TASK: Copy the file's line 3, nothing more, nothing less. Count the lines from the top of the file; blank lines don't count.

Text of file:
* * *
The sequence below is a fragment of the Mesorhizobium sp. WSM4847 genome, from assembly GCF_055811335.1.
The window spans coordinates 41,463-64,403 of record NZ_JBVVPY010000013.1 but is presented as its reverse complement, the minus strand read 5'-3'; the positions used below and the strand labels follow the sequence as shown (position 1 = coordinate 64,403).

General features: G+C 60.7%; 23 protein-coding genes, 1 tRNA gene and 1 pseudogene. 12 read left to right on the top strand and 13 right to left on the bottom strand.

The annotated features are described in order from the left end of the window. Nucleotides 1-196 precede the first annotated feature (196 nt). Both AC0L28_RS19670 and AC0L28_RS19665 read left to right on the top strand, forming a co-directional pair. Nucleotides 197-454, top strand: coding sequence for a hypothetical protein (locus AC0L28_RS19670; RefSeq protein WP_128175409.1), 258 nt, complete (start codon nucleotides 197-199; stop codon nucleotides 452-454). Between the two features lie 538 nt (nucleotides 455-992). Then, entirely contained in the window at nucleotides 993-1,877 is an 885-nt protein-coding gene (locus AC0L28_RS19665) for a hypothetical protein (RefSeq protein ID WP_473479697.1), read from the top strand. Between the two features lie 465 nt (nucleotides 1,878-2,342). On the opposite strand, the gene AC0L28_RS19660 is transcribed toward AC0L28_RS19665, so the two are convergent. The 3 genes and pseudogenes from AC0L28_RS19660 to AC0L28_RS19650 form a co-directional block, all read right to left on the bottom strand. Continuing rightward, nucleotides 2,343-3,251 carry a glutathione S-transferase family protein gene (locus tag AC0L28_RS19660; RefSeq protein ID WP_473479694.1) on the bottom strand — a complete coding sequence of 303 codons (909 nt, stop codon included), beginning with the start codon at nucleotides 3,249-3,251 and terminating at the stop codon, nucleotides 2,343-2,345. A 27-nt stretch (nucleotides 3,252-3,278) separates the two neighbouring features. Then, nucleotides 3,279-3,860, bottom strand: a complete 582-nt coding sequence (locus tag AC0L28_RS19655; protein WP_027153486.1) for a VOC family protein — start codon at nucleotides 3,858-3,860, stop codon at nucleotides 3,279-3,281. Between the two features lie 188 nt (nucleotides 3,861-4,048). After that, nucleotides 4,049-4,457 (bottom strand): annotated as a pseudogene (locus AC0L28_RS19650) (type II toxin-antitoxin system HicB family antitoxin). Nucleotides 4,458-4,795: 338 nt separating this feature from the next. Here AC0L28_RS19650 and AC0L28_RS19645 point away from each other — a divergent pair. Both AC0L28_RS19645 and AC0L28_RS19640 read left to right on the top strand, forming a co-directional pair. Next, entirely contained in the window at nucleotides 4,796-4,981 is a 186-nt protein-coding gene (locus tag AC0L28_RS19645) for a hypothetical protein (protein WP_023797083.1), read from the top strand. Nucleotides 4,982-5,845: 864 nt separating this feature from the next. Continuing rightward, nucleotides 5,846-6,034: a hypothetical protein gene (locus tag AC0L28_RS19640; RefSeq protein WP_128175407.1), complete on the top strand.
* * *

General features: G+C 60.7%; 23 protein-coding genes, 1 tRNA gene and 1 pseudogene. 12 read left to right on the top strand and 13 right to left on the bottom strand.